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Should bank bonuses should reflect lending performance?

Should bank bonuses should reflect lending performance?

Project Merlin, the project launched last year to secure consensus amongst the leading UK banks regarding financial issues including lending to small businesses and bonuses, is likely to lose the support of Spanish banking giant Santander.

It has been reported that Santander is eager to reach a unilateral agreement over lending directly with the Treasury. It is thought that the bank does not consider Project Merlin as relevant to it since it is currently aggressively increasing the amount it lends.

Santander becomes the second bank to leave the Project after Standard Chartered’s decision last November. Like Santander, Standard Chartered believes Project Merlin is not relevant to it.

The question of bonuses was raised in the Commons question time last week as MPS complained that banks were not lending to struggling SMEs.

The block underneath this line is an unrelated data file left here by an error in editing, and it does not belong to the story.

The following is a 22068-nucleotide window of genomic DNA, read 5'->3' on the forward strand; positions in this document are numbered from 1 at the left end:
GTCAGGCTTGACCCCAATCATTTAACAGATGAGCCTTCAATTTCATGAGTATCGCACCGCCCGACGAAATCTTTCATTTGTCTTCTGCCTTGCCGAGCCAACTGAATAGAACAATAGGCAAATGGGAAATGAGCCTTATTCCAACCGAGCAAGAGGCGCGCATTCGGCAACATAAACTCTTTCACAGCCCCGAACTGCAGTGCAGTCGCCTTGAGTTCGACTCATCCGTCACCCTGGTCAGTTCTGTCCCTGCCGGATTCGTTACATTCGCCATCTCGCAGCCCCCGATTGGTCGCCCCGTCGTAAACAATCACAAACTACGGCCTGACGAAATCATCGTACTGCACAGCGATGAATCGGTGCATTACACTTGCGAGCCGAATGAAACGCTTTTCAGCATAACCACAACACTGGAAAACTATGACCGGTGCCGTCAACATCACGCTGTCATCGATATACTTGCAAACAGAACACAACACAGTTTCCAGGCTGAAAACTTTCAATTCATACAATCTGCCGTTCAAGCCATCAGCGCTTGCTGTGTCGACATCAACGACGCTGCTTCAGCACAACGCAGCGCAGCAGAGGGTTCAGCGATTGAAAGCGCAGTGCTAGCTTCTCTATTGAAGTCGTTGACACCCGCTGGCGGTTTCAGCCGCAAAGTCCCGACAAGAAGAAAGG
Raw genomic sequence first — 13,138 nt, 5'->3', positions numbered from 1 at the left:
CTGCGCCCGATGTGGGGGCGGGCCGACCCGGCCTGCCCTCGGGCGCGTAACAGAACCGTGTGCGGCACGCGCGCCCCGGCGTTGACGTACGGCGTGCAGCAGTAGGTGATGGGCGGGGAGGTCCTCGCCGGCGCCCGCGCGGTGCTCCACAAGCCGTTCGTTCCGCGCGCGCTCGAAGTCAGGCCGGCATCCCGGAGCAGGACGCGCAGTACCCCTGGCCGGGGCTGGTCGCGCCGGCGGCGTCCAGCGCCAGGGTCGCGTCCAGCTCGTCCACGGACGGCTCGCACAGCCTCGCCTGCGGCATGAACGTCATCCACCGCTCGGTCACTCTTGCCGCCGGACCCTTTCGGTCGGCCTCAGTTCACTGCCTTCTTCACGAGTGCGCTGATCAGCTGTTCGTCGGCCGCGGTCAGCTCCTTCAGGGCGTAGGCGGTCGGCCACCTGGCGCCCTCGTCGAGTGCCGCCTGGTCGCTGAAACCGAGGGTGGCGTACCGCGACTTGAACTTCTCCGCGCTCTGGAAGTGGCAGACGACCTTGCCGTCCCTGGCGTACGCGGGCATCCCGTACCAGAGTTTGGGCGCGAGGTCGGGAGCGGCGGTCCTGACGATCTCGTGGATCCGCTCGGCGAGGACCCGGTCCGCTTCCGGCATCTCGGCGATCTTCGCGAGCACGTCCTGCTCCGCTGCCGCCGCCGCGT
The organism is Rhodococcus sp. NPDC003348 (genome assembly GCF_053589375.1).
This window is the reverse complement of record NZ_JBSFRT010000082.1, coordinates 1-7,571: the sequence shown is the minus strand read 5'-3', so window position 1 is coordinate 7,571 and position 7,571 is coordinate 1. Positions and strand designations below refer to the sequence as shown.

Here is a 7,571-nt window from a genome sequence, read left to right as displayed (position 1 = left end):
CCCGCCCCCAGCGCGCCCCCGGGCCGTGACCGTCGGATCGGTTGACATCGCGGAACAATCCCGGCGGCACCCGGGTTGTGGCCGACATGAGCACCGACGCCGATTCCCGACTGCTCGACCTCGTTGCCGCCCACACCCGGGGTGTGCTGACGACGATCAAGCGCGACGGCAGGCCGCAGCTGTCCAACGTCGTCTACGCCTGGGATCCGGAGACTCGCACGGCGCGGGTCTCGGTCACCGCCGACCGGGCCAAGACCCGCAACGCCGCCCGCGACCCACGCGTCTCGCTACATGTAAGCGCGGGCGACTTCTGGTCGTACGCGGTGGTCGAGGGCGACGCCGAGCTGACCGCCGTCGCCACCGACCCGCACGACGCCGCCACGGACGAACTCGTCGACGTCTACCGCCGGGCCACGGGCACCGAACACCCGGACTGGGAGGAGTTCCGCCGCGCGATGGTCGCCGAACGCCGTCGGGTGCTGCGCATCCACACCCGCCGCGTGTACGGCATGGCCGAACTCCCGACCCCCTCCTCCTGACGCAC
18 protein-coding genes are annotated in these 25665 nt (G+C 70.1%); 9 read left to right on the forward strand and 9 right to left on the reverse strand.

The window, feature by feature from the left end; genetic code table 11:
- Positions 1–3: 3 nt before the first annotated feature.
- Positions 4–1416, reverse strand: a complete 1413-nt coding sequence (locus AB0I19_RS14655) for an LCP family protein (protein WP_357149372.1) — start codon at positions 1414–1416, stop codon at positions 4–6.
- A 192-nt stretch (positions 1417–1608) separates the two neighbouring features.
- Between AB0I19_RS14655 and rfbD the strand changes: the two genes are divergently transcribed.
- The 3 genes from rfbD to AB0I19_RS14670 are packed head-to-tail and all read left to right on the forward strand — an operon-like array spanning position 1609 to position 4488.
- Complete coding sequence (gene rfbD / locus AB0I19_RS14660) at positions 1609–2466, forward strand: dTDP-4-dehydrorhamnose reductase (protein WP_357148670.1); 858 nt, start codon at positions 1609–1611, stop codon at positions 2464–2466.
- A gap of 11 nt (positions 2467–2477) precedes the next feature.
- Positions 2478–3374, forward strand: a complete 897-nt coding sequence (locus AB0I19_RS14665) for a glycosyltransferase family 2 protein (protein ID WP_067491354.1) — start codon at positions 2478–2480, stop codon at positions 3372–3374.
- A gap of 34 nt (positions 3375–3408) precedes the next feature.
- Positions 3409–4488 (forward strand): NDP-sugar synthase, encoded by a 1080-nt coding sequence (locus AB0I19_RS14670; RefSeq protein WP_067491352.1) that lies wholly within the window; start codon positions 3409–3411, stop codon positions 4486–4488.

Conservative MP, Philip Hollobone, told Vince Cable that a businessman claimed to have been ordered by Barclays Bank to pay a yearly fee of £25,000 because of “spurious new audit requirements”. Barclays lied to the man and the chief executive should not be awarded with a bonus, Hollobone said.

In reply, Cable said that it would be helpful if bonuses reflected performance in lending. But that’s exactly why George Osborne and I are discussing ways of ensuring that the UK’s excellent enterprises have access to a proper flow of credit, he added.

The government began talks with the banks on acceptable bonus levels before Christmas but there are increasing concerns that mammoth bonuses are set to return now that the recession is over.

John Denham, the shadow business secretary, accused the coalition of giving in to the banks. He pointed out that SMEs and limited company contractors are still struggling to obtain credit and even if they do get it, it is too expensive. He asked why taxation on banks is being cut when the chief executive of Lloyds is reported to be receiving £2 million after leaving his position.

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Image: y2.d56 | fml. by B Rosen

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